Wood explored other career options and taught in the health science department at UCA, later becoming an adjunct professor in the nursing department working on a volunteer basis.

Still, the symptoms persisted and worsened. Wood could not use a computer mouse and had to drive with his hands at the bottom of the steering wheel. He could no longer play golf or ride his motorcycle.

Wood contacted the Mayo Clinic again to see if surgery could be performed, this time on his right side, to address quality of life issues. They declined, explaining that with the lack of success on the left side, they would only give the procedure a 10 percent chance of success.

“That was another low point in my life.”

That’s when Wood’s wife, Rhonda, encouraged him to research other possibilities. “She said, ‘You’re a smart guy. Surely there is someone else.’”

And there was.

Wood began checking out physicians who were writing journal articles and doing research in TOS. He discovered Dr. Robert Thompson, a surgeon in St. Louis who had held a recent symposium on TOS. Wood contacted him and sent his records to be reviewed, knowing that his medical career was over but perhaps there could be some relief for his right arm.

Thompson called Wood and told him that he thought he could help him with his right side. Encouraged that help was possible, Wood was surprised when Thompson asked, “You don’t want to try to fix the left side?” The mere mention that help might be possible for his left side and the possibility of returning to work brought tears to the Conway doctor’s eyes.

Wood was in St. Louis two days later to meet with the doctor and undergo additional testing to determine if he was a candidate for a new, very complicated technique that carried with it serious possible side effects. In Feb. 2010, Thompson operated on Wood’s right side. He spent three days in ICU and a week in the hospital. “I had the worst pain ever.”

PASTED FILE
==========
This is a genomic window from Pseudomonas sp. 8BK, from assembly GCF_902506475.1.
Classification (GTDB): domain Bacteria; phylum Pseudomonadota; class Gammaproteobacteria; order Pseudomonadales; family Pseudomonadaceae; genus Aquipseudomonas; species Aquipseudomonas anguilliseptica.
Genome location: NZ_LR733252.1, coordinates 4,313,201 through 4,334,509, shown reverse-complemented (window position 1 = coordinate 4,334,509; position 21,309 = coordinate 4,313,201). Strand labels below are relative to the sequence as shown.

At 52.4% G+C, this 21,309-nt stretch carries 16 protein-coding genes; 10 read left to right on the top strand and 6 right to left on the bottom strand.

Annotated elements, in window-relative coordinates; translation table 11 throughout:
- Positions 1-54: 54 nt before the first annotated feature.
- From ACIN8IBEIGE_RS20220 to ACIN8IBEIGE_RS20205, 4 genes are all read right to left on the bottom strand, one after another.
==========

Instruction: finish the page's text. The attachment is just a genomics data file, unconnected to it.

But it paid off. “It had gotten so bad that it was easy to tell pretty quickly that things were getting better.” Still, it took a while for the nerves to bounce back, but Wood was ready to proceed with surgery on the left side.

The earlier surgeries at Mayo made the left side procedure more complicated, but the surgery was successful. “Within a month or two, I could tell it had improved,” Wood said. “At the end of October, that’s when he and I knew it was a success and I could get back to work . . . That’s when the lights went off and the bells went off.”

Still weak from the surgery, Wood spent the recovery time planning his new clinic. In November, he located property on Robinson Avenue – the “perfect spot” – near Conway Regional Health System. While the land was being surveyed, Wood had already begun work on the plans.

James H. Cone Inc. is the contractor for the project and Aaron C. Ruby is the architect for the 9,350-square-foot clinic. Wood will offer a full array of gynecological and obstetric services, including delivery and surgery.

“I will be doing everything I was doing before,” he said. “I’m back to normal, and I can’t wait.”

The new clinic is scheduled to open Thursday, Sept. 1, and Wood has already been contacted by former patients interested in making appointments.

Wood placed his medical license on inactive status when he closed his clinic. With his condition resolved, his license has been re-instated. He also has taken 128 hours in continuing education in the last six months, well above the number required. In one of the classes, on new surgical techniques, he became teary-eyed when he had to “gown up.”

“It was the first time I had put a mask on in five years,” he said. “It was tough holding it together. I so loved what I did. It really killed me to quit.”

Wood put a lot of thought into the name for his new clinic – The Renaissance Center.

“I wanted something to signify my starting again.”